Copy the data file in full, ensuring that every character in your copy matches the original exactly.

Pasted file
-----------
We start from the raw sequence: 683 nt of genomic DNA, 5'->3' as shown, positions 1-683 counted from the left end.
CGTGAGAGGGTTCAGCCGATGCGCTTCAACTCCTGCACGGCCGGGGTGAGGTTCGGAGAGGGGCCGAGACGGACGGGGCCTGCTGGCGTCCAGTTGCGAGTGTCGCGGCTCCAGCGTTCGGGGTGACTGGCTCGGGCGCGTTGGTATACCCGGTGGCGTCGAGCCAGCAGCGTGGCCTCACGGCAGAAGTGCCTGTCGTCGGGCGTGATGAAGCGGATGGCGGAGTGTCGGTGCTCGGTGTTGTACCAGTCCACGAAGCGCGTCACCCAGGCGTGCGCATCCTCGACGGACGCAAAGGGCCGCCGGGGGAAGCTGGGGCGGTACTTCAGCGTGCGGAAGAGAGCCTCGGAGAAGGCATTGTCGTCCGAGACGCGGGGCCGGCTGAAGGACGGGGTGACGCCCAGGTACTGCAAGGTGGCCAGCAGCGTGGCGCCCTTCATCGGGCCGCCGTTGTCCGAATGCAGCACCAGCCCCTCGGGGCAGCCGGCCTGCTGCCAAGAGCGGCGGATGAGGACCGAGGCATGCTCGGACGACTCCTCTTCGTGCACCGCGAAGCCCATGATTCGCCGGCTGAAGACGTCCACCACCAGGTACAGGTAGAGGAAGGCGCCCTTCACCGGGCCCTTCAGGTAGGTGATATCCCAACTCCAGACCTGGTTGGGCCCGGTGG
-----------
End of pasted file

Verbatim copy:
We start from the raw sequence: 683 nt of genomic DNA, 5'->3' as shown, positions 1-683 counted from the left end.
CGTGAGAGGGTTCAGCCGATGCGCTTCAACTCCTGCACGGCCGGGGTGAGGTTCGGAGAGGGGCCGAGACGGACGGGGCCTGCTGGCGTCCAGTTGCGAGTGTCGCGGCTCCAGCGTTCGGGGTGACTGGCTCGGGCGCGTTGGTATACCCGGTGGCGTCGAGCCAGCAGCGTGGCCTCACGGCAGAAGTGCCTGTCGTCGGGCGTGATGAAGCGGATGGCGGAGTGTCGGTGCTCGGTGTTGTACCAGTCCACGAAGCGCGTCACCCAGGCGTGCGCATCCTCGACGGACGCAAAGGGCCGCCGGGGGAAGCTGGGGCGGTACTTCAGCGTGCGGAAGAGAGCCTCGGAGAAGGCATTGTCGTCCGAGACGCGGGGCCGGCTGAAGGACGGGGTGACGCCCAGGTACTGCAAGGTGGCCAGCAGCGTGGCGCCCTTCATCGGGCCGCCGTTGTCCGAATGCAGCACCAGCCCCTCGGGGCAGCCGGCCTGCTGCCAAGAGCGGCGGATGAGGACCGAGGCATGCTCGGACGACTCCTCTTCGTGCACCGCGAAGCCCATGATTCGCCGGCTGAAGACGTCCACCACCAGGTACAGGTAGAGGAAGGCGCCCTTCACCGGGCCCTTCAGGTAGGTGATATCCCAACTCCAGACCTGGTTGGGCCCGGTGG